Friday, 17 February 2017

Avian Roadside Fatalities

This post includes images that some readers might find disturbing.

When I was up in Algonquin, I found a fairly large group of about 90 Pine Siskins.

But I also unfortunately found nine fatalities…10% of the flock.

So what were these “suicidal” finches doing on the highway? Well, they were getting the grit from the side of the road, which they require for digestion. Also, the road salt on the road seems to attract the finches, but the toxins in the salt impair the birds response, therefore meaning by the time they notice the vehicle coming, for some of them, it's too late. 

Although I only saw deceased Pine Siskins, there are many more birds that are killed by cars such as crossbills, grosbeaks, goldfinches, grouse, and even owls.
Red Crossbill

Pine Grosbeak

So, what do you do if you come across birds gritting on the road? You should slow down and honk your horn (be careful not to confuse other drivers), or if you’re interested in the birds, pull over onto the shoulder and observe them.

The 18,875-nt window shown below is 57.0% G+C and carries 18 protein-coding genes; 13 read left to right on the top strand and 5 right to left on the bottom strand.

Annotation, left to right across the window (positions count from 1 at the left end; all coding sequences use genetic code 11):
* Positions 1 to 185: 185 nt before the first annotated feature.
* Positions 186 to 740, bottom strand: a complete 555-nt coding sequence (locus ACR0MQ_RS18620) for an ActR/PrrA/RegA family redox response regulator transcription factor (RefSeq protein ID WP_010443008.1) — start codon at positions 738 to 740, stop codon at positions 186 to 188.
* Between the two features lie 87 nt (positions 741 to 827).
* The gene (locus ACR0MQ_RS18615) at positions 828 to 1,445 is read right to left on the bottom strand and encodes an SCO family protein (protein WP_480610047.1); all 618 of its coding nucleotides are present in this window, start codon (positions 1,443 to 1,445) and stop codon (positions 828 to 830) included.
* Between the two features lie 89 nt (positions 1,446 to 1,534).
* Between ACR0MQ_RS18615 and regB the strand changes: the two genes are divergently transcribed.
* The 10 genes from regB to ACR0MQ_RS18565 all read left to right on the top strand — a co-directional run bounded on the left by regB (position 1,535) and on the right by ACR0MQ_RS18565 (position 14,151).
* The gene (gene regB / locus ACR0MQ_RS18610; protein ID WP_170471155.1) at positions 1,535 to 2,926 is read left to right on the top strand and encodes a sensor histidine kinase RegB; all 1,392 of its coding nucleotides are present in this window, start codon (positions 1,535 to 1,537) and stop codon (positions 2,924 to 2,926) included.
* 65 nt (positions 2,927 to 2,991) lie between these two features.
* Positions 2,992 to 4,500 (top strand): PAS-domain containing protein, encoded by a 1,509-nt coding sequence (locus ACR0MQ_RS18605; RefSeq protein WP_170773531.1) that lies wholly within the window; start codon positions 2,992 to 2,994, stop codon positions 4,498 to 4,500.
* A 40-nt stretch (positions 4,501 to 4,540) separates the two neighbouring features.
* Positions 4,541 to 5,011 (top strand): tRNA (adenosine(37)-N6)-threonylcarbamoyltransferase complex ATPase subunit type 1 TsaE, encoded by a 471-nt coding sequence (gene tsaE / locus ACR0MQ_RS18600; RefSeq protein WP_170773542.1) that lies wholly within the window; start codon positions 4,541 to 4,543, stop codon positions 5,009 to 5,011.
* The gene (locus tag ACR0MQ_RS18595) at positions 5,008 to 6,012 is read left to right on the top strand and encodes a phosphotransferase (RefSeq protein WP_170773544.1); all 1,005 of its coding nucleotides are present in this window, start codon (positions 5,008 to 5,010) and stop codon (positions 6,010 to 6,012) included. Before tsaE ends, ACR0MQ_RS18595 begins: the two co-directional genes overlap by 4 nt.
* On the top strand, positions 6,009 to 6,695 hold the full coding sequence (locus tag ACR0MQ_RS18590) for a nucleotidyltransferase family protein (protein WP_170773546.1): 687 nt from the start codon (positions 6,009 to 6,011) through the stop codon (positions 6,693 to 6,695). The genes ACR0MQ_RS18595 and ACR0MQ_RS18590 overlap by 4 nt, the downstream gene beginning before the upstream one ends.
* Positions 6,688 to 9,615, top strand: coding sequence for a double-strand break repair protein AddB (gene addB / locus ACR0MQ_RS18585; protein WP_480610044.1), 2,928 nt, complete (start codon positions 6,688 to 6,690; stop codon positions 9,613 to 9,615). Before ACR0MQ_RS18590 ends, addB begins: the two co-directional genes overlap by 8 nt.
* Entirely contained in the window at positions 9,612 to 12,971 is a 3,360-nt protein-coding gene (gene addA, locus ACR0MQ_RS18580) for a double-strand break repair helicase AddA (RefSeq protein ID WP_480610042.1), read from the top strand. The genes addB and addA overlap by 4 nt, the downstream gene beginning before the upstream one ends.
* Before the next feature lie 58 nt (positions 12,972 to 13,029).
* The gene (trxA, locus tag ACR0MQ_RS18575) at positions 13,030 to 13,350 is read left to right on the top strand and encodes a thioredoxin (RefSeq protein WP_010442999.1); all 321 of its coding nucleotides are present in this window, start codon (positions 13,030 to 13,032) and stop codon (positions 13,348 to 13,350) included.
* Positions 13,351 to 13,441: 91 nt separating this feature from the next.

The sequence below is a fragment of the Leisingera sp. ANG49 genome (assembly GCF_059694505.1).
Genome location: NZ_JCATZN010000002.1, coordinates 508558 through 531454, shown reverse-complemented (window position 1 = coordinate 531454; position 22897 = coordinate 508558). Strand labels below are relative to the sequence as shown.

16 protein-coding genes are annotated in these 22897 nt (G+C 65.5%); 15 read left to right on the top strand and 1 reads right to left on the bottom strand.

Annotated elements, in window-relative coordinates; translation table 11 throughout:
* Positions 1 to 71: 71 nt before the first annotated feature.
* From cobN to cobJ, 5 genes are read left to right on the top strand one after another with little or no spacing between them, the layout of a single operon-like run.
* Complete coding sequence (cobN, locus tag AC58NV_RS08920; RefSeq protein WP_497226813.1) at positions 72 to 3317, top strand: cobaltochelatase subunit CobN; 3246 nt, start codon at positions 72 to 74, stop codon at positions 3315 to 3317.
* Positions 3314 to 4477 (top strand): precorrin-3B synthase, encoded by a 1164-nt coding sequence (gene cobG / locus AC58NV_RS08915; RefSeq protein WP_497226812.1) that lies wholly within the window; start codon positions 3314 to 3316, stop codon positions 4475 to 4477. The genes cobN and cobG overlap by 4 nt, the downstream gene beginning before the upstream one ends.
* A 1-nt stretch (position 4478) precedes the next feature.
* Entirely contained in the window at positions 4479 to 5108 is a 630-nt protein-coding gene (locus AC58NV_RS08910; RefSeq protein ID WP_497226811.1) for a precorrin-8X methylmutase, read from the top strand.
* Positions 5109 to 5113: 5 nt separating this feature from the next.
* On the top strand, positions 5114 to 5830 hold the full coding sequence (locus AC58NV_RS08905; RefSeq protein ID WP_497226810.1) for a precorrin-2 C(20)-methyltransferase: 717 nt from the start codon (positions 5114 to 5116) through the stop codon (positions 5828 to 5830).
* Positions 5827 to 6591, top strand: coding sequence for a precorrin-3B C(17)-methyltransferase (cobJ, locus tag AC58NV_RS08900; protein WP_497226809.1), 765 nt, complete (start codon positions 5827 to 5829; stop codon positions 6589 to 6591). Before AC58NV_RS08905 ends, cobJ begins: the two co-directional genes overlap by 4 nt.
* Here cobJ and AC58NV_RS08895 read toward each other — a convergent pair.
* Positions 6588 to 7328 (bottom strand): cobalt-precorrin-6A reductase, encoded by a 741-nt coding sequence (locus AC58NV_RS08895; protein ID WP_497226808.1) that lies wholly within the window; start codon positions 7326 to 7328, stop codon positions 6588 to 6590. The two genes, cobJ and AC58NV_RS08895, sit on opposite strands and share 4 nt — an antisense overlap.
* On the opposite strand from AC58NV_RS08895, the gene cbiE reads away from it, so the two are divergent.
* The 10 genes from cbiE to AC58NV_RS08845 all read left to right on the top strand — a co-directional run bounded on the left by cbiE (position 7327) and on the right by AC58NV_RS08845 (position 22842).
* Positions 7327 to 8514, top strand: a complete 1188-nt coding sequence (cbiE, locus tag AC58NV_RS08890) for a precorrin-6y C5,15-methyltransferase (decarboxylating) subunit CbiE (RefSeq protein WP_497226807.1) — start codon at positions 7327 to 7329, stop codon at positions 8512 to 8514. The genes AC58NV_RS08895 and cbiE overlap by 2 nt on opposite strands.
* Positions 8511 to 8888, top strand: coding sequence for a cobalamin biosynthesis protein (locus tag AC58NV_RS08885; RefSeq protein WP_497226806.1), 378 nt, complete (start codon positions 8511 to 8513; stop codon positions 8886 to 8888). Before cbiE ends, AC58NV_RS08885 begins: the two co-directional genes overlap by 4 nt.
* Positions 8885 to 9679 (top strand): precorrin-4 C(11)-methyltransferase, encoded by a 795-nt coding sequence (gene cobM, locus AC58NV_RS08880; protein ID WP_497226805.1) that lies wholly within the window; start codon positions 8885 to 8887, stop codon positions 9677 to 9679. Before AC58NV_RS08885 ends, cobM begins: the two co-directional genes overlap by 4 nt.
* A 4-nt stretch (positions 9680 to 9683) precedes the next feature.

Obviously, there will never be an end to avian roadkill…the birds need grit which is on the road and us humans need the road to get from place to place. These two things together unfortunately equal a few flattened birds.

There is a positive side to the casualties, however. For scavengers like foxes and ravens, a siskin is a bite sized morsel of energy to get them through the harsh winter. Also, birds, such as the Gray Jay, may use the feathers to line their nests.

Well, that was a pretty depressing post, but I hope someone learned something.


  1. Definitely a sorry state of affairs, but it is good to talk about it. Hopefully any scavengers that attempt to take advantage of the deceased birds are a little more alert to escape the traffic if necessary!

    1. Well, I didn't see any dead ravens on the road, so their flight response must not me impaired.